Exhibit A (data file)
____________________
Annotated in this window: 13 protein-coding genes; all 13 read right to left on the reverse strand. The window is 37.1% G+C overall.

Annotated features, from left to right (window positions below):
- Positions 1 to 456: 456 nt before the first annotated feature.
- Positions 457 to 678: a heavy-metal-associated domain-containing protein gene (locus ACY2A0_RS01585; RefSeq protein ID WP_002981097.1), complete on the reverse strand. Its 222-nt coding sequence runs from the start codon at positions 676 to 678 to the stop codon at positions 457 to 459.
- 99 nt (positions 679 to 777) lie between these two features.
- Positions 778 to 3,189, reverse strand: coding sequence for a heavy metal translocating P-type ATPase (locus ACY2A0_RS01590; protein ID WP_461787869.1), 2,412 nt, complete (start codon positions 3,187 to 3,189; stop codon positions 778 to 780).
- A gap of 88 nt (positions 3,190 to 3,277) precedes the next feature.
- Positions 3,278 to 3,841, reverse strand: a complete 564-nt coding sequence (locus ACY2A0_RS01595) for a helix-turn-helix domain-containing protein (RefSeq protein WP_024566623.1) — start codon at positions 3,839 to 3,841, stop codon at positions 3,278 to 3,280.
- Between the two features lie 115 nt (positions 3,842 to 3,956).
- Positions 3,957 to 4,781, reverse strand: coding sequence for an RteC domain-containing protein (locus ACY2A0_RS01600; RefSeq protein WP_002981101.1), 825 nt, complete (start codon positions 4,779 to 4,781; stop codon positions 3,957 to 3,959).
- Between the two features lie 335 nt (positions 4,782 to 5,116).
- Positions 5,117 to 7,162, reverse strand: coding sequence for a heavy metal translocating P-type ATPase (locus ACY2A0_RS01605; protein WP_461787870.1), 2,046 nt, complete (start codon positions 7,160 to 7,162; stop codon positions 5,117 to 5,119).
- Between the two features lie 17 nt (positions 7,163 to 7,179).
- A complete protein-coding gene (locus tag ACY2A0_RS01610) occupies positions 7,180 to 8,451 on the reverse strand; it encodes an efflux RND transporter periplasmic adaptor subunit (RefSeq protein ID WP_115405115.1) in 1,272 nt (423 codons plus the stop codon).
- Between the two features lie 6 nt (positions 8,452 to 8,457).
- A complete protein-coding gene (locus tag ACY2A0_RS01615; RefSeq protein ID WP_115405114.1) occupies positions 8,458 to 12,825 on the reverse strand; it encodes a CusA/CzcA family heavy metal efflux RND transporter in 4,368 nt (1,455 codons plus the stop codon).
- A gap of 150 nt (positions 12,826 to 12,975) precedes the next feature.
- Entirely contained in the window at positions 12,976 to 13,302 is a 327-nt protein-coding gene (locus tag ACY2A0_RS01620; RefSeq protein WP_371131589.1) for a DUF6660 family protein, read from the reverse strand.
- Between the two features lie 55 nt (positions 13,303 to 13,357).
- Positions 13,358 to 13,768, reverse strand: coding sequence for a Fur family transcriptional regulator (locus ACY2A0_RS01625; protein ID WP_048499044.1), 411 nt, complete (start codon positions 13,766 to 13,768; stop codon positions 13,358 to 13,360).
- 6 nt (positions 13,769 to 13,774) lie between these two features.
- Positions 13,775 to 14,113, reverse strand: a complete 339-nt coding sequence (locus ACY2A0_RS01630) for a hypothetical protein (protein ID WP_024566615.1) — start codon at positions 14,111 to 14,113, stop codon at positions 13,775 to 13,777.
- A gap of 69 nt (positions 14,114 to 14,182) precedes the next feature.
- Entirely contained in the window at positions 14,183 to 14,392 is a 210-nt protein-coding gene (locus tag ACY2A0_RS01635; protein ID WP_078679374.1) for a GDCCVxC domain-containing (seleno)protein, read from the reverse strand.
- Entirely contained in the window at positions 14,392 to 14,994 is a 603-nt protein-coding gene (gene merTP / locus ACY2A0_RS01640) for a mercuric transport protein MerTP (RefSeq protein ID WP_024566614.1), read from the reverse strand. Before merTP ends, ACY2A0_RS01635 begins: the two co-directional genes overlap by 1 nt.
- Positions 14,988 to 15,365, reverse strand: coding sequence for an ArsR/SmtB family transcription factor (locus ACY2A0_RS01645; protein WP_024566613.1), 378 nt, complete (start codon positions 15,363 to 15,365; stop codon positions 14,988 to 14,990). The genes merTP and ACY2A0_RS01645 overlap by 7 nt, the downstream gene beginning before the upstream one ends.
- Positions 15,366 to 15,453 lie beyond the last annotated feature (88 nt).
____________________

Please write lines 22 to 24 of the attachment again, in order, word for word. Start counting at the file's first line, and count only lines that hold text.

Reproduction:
- Positions 13,775 to 14,113, reverse strand: a complete 339-nt coding sequence (locus ACY2A0_RS01630) for a hypothetical protein (protein ID WP_024566615.1) — start codon at positions 14,111 to 14,113, stop codon at positions 13,775 to 13,777.
- A gap of 69 nt (positions 14,114 to 14,182) precedes the next feature.
- Entirely contained in the window at positions 14,183 to 14,392 is a 210-nt protein-coding gene (locus tag ACY2A0_RS01635; protein ID WP_078679374.1) for a GDCCVxC domain-containing (seleno)protein, read from the reverse strand.